Dutch people rate their life satisfaction at 7.8, taking them to fifth place within the EU.

Men more positive than women

Men have more positive emotions than women: they are more calm and composed, and are often happier. Women find life more meaningful

Psychological complaints in girls and older women

In 2014, more than 1 in 10 Dutch people aged 12 or up suffered from psychological complaints. Women had more mental health problems than men. In particular girls between 16 and 20 and older women aged 65 and up often felt gloomy or depressed more frequently than their male peers.

Number of dementia-related deaths increased to 12.5 thousand
No further increase in number of suicides over 2014

In 2014, 1,835 inhabitants of the Netherlands ended their own lives, on average five per day. The suicide rate did not go up for the first time in years. Six in ten people who committed suicide were middle-aged The province of Groningen has the highest suicide rate.

Continuing decline in mortality from acute heart infarcts

In 2014, over 139 thousand people deceased in the Netherlands. The number of deaths from an acute heart infarct in the Netherlands has been declining steadily since the 1970s, a trend which continued through 2014. Nearly one third of total mortality was linked to cancer and over a quarter to cardiovascular diseases. The largest specific cause of death was dementia.

Post-discharge mortality in the Hospital Standardized Mortality Ratio

The research presented in this paper has been done in the context of the further development of the methodology of calculating the Hospital Standardised Mortality Ratio (HSMR) in the Netherlands. It has been funded by Dutch Hospital Data (DHD). The goal of this research is to investigate the effect of adding post-discharge mortality to the HSMR. The advantage of adding post-discharge mortality, is that the mortality indicator becomes less dependent on the discharge policies of hospitals. Pouw et al. (2013) have investigated the possibilities and effects of adding post-discharge to the mortality indicator in the Netherlands. They concluded that this would lead to an improvement of the indicator. However, they did not investigate what the optimal period should be in which the post-discharge mortality is taken into account, whether or not the length of the period should differ between diagnosis groups and whether this period should be from admission or from discharge. These questions have been investigated by Statistics Netherlands and the results are presented in this paper (in Dutch).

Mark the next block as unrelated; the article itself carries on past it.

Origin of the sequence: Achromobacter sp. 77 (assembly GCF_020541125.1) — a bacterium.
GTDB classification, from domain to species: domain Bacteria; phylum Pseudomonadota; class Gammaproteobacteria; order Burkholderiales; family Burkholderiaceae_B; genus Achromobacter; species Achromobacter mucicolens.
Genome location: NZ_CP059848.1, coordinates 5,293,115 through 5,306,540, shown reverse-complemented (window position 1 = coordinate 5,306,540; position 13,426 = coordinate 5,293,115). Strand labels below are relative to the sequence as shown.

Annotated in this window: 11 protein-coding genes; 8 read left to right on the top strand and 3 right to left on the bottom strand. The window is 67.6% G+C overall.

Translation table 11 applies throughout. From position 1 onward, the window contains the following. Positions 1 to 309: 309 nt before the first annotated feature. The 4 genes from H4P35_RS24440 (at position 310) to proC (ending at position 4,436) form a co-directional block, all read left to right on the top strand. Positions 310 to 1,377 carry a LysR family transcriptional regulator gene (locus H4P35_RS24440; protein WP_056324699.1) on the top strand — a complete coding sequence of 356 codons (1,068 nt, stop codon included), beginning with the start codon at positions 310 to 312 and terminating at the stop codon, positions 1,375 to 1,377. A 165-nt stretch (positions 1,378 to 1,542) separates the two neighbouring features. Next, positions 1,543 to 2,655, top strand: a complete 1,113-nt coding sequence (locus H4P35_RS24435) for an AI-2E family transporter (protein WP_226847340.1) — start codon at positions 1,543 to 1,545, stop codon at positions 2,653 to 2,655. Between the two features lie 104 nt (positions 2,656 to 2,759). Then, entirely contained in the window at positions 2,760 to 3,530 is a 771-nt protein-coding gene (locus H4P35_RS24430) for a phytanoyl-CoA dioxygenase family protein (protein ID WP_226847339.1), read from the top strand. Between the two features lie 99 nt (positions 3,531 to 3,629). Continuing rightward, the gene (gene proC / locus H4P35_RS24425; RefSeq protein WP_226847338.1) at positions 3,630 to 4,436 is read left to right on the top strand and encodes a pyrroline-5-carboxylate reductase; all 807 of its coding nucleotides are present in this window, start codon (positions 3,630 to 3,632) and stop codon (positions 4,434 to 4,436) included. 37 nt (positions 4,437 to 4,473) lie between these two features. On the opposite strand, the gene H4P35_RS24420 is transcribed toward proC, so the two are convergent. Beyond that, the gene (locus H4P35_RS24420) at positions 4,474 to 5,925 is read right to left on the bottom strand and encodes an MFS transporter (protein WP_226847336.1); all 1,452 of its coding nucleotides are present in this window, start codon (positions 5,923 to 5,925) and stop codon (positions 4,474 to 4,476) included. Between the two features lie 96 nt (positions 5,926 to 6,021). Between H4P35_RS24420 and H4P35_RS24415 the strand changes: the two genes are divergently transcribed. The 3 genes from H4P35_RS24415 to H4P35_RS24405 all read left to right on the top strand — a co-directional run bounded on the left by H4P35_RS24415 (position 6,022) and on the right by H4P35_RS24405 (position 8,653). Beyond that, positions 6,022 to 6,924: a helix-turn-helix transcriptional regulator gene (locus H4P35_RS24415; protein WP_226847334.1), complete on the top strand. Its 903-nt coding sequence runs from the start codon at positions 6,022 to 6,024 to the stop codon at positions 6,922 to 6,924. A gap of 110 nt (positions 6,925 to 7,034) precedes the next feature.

Number of road deaths stable in 2014

Last year, 570 people were killed in traffic accidents in the Netherlands. After a substantial decline by 12 percent in 2013, the number of traffic deaths remained stable in 2014.

Dutch people do not eat enough fruit, vegetables and fish

The Dutch do not eat enough fruit, vegetables and fish. About a quarter of the population meets the doses recommended by the Dutch Health council. People with foreign backgrounds meet the standards more often than people with a Dutch background.

Many women prefer urban environment

The annual gender ratio at birth for the Netherlands is 105 boys to every 100 girls. This ‘male surplus’ is still reflected in young adults: there are more 20 to 24-year-old men than women in the Netherlands, but a different situation occurs in the four major Dutch cities, where young women constituted the majority in 2014. Statistics Netherlands announced today that the gender ratio in the municipality of Utrecht is 138 young women to every 100 young men.

Population growth in 2014 nearly 73 thousand: more immigrants and more babies

The population growth rate in the Netherlands has risen again in 2014. The population grew by nearly 73 thousand last year. Immigration increased further to a record high of 181 thousand. Emigration remained more or less stable. The number of live births increased for the first time in half a decade.

most people die of cancer and cardiovascular disease

In 2013, 141,245 people in the Netherlands died, most of them from cancer and cardiovascular disease: 30 percent and 27 percent respectively. Causes of death were partly coded automatically in 2013.

Short hospital stays, few smokers: the Netherlands versus the EU